This is not seeking to excuse the tiny fraction of servicemen who blackened the name of our noble security forces by their evil deeds and whose actions I abhor as much as I do paramilitary murder. This was Sinn Fein’s idea.

All we ask is the same. If there is no leadership in the British military then we have no choice to demand the same as the criminals got.

What will be the effect? The chief constable can look forward to 100,000 to 200,000 letters.

The issue will become a national one with servicemen demanding and requiring their MPs, including Labour, Plyd Cyrmu, The Scots Nationalist and Lib Dems as well as Conservatives for swift answers.

The government will have to act and we may just see the end of this charade.

Will it help the families of victims? No. But that was Sinn Fein’s intent in the first place — to take justice away from victims. Their doing, not mine.

And the money saved? Perhaps it can go to providing the jobs, education and welfare to deliver the balanced just future we all envisaged back in 1998.

I have prepared a simple template (see below) for ex-service personnel and police officers to follow. Use the email addresses and it won’t cost you a penny on postage. But remember once you have sent your letter, demand of your MP that she or he robustly pursue a reply.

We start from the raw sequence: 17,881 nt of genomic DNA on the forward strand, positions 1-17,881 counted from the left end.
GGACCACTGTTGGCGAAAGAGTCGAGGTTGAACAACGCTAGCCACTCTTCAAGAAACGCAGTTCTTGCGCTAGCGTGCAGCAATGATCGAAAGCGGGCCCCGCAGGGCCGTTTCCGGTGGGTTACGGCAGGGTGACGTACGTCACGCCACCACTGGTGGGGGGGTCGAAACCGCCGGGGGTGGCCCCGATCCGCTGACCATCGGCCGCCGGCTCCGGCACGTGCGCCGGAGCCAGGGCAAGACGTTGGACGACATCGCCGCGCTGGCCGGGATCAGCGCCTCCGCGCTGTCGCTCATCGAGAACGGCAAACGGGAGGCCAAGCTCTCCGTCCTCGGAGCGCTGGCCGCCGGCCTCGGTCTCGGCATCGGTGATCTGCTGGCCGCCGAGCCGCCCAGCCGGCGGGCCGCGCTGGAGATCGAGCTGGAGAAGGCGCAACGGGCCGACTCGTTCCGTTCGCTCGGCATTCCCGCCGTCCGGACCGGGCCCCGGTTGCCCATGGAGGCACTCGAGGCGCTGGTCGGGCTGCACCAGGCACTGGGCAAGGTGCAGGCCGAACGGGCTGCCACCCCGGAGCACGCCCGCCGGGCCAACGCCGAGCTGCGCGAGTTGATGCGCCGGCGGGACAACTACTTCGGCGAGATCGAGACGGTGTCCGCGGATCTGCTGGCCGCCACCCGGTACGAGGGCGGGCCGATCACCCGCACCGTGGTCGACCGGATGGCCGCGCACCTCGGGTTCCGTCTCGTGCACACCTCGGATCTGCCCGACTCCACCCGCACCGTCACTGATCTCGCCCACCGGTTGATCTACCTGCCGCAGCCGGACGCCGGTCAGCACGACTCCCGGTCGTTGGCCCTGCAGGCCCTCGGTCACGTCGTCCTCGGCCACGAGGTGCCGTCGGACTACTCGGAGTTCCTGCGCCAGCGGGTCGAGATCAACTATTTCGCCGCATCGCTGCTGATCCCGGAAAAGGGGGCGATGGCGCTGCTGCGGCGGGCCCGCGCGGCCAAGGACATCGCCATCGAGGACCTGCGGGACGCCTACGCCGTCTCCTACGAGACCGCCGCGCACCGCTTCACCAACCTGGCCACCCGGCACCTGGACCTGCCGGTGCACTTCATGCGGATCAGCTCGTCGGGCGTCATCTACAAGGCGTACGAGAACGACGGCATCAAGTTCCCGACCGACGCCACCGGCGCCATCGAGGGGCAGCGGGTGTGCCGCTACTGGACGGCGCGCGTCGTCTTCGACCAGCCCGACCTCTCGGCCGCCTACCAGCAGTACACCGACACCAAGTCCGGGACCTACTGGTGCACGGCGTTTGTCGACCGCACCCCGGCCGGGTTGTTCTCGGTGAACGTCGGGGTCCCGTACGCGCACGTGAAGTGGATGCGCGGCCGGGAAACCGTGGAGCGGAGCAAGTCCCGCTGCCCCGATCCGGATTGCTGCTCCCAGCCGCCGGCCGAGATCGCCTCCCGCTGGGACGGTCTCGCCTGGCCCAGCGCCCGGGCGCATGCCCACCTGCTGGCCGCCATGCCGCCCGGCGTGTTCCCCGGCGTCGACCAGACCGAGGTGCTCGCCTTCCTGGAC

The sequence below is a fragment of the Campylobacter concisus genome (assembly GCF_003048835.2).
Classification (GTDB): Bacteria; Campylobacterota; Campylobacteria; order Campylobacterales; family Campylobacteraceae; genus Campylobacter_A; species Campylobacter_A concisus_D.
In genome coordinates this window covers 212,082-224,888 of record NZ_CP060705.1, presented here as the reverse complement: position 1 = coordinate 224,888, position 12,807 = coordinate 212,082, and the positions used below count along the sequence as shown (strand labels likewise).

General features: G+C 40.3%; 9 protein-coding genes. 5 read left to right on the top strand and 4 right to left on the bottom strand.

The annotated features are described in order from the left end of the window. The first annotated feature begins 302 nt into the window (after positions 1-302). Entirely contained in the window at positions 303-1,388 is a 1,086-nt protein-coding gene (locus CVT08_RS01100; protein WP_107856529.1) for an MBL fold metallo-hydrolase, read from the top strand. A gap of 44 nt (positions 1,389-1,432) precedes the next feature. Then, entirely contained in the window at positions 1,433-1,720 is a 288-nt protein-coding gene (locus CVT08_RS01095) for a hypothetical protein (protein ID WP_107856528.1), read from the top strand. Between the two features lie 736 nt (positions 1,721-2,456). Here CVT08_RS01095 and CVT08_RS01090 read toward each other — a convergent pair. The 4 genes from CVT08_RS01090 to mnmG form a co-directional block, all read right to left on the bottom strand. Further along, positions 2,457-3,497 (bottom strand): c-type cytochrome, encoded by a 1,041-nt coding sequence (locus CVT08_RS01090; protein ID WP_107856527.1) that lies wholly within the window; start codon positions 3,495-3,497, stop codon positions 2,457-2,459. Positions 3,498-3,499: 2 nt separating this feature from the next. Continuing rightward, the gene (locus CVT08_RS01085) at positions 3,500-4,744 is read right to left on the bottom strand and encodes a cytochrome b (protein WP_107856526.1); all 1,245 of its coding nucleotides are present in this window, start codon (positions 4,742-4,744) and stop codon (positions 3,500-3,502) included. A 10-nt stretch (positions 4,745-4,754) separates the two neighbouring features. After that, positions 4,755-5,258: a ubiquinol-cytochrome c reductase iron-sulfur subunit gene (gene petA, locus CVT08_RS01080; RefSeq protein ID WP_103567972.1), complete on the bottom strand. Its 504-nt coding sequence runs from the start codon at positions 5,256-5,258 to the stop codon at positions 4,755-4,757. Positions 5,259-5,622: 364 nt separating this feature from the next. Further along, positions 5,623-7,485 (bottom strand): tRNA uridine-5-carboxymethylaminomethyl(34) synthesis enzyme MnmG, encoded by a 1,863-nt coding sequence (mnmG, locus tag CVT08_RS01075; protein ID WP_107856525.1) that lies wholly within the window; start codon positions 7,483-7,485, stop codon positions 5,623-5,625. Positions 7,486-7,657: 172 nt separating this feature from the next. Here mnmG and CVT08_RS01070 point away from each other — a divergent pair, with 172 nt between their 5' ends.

That is your right and their duty.

• Colonel Collins, who is originally from Belfast, is ex SAS commanded the First Battalion of the Royal Irish regiment in the 2003 Iraq War

• Tomorrow, William Matchett

Col Collins’s suggested template below:

Chief Constable George Hamilton QPM
HQ PSNI, 65 Knock Road, Belfast, BT5 6LD, [email protected]

Rt Hon Karen Bradley MP, Secretary of State for Northern Ireland,

Stormont House, Belfast, BT4 3SH, [email protected]

Rt Hon Sajid Javid MP
Secretary of State for the Home Department, Home Office, Direct Communications Unit, 2 Marsham Street, London, SW1P 4DF, United Kingdom, [email protected]

(For Police only) Dr Michael Maguire, 
Police Ombudsman’s Office, New Cathedral Buildings, Writers’ Square, 11 Church Street, Belfast, BT1 1PG, [email protected]

Insert the name of your MP here

Houses of Parliament, Westminster, London, SW1A 0AA, Insert your address for replies and the date here

I, insert you name and number here, served honourably in Northern Ireland if in defence of my country and upholding the law during the periods insert dates of your service in NI here. Am I under investigation by The PSNI/ Police Ombudsman for Northern Ireland? And if so, please inform me of the details of the date, place and the alleged offences for which I am under investigation.

Respectfully yours

Sign here